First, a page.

To celebrate the Playstation Network Video service, studio Bones created Xam’d. Being an exclusive headline show it went all out on the animation and art front, giving us a cross between Studio Ghibli and Eureka Seven. Hard to think of a better combination. Xam’d is finally out over here on DVD, felt like an eternity and the years waiting have changed my original opinion on the show. People turning into crazy mecha creatures, but focusing more on human natures and interaction? What’s going on here? Something beautiful is what.
The tale of Xam’d is very complicated. War terms, characters and other terminology is thrown at the viewer constantly, making for a hard to approach and very confusing show. But to take the core action, Xam’d is about a group of terrorists exploding in numerous parts of the world. When this happens the strange mecha creatures, Humanforms appear to cause trouble and the other strange similar looking type of creature, the Xam’d, is birthed. The different between a Humanform and a Xam’d seems to be that the Humanforms are controlled by a person nearby, while a Xam’d is a person transforming completely into the creature. The show doesn’t really outright tell you this is the case, but it does seem to be the general idea, I think.
Our main character, Akiyuki, is transformed into one after a bus explosion, then saved by mysterious girl, Nakiami, who take shim to a flying postal ship full of bright and colourful characters. He goes about learning the truth of his form, while his parents and friends are left in the war zone to worry sick over him. The story switches between his buddies, divorced parents and his own adventures which make a tale full of plot strands to get to grips with. Initially confusing, eventually rewarding as everything pieces together in perfect form. Most anime glosses over the parents lives, but here their concerns, daily lives and concerns over their son make some of the most heartwarming and emotional scenes in the series. Despite a rather crazy and annoying electronica Engrish opening, the show is very much a mature tale for adults.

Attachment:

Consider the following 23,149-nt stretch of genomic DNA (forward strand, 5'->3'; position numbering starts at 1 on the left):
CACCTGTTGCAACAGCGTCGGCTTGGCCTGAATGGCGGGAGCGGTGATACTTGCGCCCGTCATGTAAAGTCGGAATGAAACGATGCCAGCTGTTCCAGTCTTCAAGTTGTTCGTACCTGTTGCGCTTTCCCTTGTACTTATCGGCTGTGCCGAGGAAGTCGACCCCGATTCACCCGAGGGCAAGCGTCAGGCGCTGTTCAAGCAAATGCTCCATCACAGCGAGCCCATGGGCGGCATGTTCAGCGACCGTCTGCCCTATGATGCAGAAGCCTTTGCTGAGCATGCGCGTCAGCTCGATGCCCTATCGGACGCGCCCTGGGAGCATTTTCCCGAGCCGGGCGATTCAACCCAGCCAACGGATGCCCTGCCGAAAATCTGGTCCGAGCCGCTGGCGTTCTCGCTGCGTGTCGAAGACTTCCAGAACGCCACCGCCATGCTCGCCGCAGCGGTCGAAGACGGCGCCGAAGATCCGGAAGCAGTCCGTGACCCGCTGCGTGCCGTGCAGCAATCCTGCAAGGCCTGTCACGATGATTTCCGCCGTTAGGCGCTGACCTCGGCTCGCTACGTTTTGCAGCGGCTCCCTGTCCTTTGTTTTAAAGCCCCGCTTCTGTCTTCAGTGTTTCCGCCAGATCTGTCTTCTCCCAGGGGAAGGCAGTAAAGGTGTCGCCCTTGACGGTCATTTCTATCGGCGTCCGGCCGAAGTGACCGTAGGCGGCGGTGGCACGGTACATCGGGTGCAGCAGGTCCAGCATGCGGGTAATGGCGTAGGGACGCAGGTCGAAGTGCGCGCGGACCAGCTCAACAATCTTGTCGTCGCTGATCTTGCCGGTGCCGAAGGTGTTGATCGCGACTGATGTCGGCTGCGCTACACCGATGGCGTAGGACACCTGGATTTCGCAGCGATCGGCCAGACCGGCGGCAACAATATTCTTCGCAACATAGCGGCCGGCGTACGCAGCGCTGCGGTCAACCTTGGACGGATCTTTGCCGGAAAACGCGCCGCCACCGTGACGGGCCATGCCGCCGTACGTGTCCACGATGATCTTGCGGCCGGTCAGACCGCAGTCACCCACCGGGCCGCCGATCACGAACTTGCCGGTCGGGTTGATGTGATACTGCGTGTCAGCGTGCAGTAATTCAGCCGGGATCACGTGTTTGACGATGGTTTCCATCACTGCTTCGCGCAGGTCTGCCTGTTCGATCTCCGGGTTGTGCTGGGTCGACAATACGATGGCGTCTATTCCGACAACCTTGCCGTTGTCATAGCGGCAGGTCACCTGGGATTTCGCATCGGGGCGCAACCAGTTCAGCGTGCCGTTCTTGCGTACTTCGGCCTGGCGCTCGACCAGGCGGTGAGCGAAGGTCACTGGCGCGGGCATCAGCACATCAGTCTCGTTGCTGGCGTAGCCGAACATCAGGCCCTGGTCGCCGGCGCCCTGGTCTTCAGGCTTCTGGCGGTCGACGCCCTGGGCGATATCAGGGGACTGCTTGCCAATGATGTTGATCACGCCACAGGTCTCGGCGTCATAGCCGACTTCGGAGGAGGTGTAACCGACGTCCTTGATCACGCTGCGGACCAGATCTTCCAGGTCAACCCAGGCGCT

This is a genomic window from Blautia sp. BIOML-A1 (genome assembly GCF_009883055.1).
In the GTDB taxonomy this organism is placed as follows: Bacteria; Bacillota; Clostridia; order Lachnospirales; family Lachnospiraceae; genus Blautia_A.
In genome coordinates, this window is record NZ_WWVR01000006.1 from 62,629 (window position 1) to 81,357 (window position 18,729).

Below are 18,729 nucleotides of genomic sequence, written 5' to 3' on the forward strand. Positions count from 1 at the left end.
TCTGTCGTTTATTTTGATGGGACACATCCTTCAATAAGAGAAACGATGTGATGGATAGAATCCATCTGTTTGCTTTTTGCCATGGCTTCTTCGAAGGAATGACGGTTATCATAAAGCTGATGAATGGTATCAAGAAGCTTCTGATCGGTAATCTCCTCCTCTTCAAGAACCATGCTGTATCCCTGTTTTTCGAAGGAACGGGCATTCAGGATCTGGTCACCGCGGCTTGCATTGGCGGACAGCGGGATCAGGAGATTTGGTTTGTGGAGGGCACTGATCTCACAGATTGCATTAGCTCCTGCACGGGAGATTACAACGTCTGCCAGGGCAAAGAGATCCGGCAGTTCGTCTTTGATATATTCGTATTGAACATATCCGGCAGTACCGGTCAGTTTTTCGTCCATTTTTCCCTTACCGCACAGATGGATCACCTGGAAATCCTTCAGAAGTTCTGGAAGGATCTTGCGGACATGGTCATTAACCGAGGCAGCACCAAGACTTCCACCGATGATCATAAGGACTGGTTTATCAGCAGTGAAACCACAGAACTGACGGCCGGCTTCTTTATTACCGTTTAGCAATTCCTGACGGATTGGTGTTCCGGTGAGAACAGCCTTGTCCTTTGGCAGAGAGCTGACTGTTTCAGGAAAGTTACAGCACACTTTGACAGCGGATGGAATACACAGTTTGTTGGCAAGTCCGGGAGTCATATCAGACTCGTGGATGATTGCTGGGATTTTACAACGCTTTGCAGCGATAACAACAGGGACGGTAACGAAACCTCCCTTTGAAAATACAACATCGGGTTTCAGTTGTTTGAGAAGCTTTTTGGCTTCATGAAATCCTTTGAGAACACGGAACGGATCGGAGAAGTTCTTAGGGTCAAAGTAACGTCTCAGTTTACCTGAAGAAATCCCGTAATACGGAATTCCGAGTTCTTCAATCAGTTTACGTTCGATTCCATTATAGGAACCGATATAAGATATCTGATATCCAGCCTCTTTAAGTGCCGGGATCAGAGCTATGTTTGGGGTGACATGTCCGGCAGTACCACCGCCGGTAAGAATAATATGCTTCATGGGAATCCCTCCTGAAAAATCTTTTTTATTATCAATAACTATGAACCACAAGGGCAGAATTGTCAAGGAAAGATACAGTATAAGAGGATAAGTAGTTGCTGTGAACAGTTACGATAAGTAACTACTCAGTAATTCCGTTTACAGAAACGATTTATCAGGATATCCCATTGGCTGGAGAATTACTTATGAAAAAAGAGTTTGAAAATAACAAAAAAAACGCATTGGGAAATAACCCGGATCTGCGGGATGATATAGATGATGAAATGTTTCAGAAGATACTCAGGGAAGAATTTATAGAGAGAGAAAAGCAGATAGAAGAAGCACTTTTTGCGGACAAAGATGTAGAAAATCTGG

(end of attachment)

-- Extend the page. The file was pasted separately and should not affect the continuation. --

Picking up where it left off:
As a teenager I loved that opening though, and felt the show could do with more fight scenes. In the thirteen episodes most of the action is minor or short, though all carrying amazing animation which makes the motions of everything incredibly lifelike. Now when I watch it, I appreciate it isn’t just dumping fight scene after fight scene on us, and the tale of Akiyuki discovering himself is far more interesting than non stop action. Xam’d is centered on war, but the sheer scale of the war is kept largely in the background. Instead we see the characters living through the war, people the show has managed to inject great realism into thanks to excellent dialogue and animation.
In the crew everyone feels unique and the dialogue while sometimes coming across a little pretentious, mainly when they talk in metaphors on life, can be very much blunt and lacking in telling us everything. Which is a good thing of course. The captain of the ship is a beautiful woman, but one who swears, locks herself away, drinks, attacks crewmates, but has a subtle soft side we see now and then. With all these traits she becomes a character who no longer feels like a two-dimensional drawing. The same goes for most of the cast.
Collection 1 deals with the set up, Akiyuki’s life on the postal ship and how his two best friends sign up to the army to get over his absence. His best female friend Haru is deeply in love with him and while she at first wants to seek him out, ends up pushing him out of his life to move on. Meanwhile his best male friend, Furuichi, is sick with envy over Akiyuki and desperately wants Haru’s attention. He ends up turning into a man we must all avoid following. The story of the three is what really pulls the story along and the evil cliffhanger between the three make collection 2 a necessity rather than a desire to see. Xam’d may focus more on characters, but these characters in the beautiful fictional world make it a compulsive watch.